> With xml:id, you may end up with multiple IDs on the same element.

That will be no more or less true if we name it "xmlid".

> xml:id may even occur under another name, such as
> foo:id, in a namespace-aware document.

No, it may not. That is forbidden.

> So, all in all, It seemed so much easier to deal with xmlid.
> The arguments of the WG didn't convince me, but I've given up.

Yeah, well, I don't find the argument "it seemed so much easier to
deal with xmlid" convining. In fact, I can't think of anywhere 

> xml:id is in fact not parallel to xml:space and xml:lang. It has
> different inheritance behavior, and therefore should not be treated
> the same. 

Knowing now what we know about C14N makes this argument much more
compelling to me than it used to be.

> The only reason to use xml:id is an adamant belief that all names
> should have colons in them.

Well, no, I don't think that's the only reason. The xml:id attribute
is intended to be a global attribute and "global" attributes are in a
namespace (as opposed to "local" attributes which are never in a
namespace). Certainly the schema documents for xml:id and xmlid would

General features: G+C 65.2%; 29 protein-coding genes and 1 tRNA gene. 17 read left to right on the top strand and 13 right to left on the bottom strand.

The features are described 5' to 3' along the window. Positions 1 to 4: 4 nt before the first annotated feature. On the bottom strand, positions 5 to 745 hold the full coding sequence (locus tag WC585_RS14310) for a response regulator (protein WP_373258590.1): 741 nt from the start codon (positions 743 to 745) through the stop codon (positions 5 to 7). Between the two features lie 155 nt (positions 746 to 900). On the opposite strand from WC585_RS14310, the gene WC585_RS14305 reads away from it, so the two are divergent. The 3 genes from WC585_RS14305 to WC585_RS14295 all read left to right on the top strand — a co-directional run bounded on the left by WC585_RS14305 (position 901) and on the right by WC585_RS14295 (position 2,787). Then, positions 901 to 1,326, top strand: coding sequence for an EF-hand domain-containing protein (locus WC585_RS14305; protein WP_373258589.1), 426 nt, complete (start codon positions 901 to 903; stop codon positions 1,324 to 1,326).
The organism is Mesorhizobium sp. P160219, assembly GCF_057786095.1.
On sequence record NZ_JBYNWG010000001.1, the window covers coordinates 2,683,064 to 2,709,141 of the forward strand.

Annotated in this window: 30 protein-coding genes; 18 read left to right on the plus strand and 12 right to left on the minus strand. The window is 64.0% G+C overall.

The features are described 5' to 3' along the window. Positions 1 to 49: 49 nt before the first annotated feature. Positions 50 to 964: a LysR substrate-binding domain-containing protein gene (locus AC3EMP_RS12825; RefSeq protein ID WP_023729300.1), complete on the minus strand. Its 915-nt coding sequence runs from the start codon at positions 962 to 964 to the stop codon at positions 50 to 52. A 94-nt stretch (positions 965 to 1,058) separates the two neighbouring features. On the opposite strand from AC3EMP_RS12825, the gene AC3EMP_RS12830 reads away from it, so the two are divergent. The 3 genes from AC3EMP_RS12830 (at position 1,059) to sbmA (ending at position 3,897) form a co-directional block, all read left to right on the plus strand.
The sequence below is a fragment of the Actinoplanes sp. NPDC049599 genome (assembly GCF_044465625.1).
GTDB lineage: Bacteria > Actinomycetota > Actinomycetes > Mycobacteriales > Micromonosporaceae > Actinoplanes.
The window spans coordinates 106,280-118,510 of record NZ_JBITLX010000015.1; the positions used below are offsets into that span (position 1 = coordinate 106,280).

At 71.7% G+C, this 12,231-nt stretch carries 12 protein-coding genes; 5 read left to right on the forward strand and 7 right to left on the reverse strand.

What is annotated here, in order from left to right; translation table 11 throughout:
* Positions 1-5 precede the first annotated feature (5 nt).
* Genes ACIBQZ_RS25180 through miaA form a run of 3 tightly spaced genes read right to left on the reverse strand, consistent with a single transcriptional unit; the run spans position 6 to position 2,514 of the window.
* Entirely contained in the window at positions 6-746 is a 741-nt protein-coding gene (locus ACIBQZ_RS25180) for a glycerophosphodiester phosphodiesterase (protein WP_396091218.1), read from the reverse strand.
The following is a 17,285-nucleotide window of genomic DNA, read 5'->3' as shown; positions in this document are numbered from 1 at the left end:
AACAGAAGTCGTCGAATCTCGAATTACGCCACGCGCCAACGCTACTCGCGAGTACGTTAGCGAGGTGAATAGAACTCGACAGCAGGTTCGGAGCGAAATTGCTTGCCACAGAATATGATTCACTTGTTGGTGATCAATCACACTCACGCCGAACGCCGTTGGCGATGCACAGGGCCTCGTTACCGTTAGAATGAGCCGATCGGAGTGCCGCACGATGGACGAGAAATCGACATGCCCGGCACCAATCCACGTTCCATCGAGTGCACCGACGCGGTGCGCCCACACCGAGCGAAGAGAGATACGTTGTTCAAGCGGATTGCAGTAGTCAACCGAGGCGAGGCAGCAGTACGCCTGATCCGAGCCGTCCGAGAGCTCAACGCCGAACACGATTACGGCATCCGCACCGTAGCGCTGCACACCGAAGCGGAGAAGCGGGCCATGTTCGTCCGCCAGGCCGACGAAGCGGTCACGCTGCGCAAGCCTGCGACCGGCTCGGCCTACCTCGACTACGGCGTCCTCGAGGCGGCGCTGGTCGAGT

be quite different.

Users are already used to the fact that the xml: namespace is
reserved. While it's true that all names starting "xml" are reserved,
I think some folks are going to be confused if we assert rights to
attributes that they think of as local.

> [ Elliotte and Chris exchanged a series of messages ]

A selection of arguments and my thoughts:

| xml:id is not parallel to xml:space and xml:lang because it doesn't
| inherit

I suppose.

| //*/@xml:id when xml: is not bound.

XPath context/API initialized incorrectly. Bug.

| //*/@foo:id when foo: is bound to the XML Namespace URI.

XPath context/API initialized incorrectly. Bug.

| //*/@xmlid has no such ambiguity

True, bugs or otherwise.

| While it's true that all these problems with xml:id already exist
| with the other xml:* attributes, we aren't actually compelled to
| repeat the mistakes of the past.

It's true that we aren't compelled to use the name xml:id, though
clearly there are folks who aren't convinced that xml:id is a mistake.

| The assumption that xml:* attributes are inherited is out there,
| it's wrong to put a non-inheritable attribute in there.

Problematic, anyway. But all of the problems are in one spec that is,
in my humble opinion at least, broken irrespective of what we call the
global XML ID attribute.

| The xml:* mechanism is fundamentally broken and should never be used
| again

Some people feel that way, some don't. 

| With xml:id we're moving deeper into territory where libraries
| actually care about what happens.


On the whole, I don't think I've been quite convinced.

                                        Be seeing you,

Norman.Walsh@Sun.COM / XML Standards Architect / Sun Microsystems, Inc.
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Received on Monday, 25 April 2005 15:45:42 UTC